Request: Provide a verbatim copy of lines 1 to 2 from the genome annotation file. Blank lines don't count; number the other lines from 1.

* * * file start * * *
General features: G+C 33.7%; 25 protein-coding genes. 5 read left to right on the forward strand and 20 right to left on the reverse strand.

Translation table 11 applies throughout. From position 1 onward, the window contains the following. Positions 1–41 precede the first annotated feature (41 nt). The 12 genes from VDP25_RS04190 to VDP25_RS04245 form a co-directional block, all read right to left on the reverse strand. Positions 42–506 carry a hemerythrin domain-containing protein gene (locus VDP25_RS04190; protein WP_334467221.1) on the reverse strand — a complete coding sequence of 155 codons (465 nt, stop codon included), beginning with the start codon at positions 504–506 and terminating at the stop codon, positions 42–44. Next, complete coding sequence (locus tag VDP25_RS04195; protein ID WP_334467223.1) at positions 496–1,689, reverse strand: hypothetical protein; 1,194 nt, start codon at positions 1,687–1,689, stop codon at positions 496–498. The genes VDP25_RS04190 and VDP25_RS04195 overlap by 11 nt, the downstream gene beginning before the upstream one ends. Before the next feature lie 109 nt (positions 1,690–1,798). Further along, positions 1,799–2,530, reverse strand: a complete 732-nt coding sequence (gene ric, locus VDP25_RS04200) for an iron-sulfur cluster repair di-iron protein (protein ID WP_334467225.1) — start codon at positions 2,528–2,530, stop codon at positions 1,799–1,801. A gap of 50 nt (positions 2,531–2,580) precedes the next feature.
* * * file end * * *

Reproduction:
General features: G+C 33.7%; 25 protein-coding genes. 5 read left to right on the forward strand and 20 right to left on the reverse strand.

Translation table 11 applies throughout. From position 1 onward, the window contains the following. Positions 1–41 precede the first annotated feature (41 nt). The 12 genes from VDP25_RS04190 to VDP25_RS04245 form a co-directional block, all read right to left on the reverse strand. Positions 42–506 carry a hemerythrin domain-containing protein gene (locus VDP25_RS04190; protein WP_334467221.1) on the reverse strand — a complete coding sequence of 155 codons (465 nt, stop codon included), beginning with the start codon at positions 504–506 and terminating at the stop codon, positions 42–44. Next, complete coding sequence (locus tag VDP25_RS04195; protein ID WP_334467223.1) at positions 496–1,689, reverse strand: hypothetical protein; 1,194 nt, start codon at positions 1,687–1,689, stop codon at positions 496–498. The genes VDP25_RS04190 and VDP25_RS04195 overlap by 11 nt, the downstream gene beginning before the upstream one ends. Before the next feature lie 109 nt (positions 1,690–1,798). Further along, positions 1,799–2,530, reverse strand: a complete 732-nt coding sequence (gene ric, locus VDP25_RS04200) for an iron-sulfur cluster repair di-iron protein (protein ID WP_334467225.1) — start codon at positions 2,528–2,530, stop codon at positions 1,799–1,801. A gap of 50 nt (positions 2,531–2,580) precedes the next feature.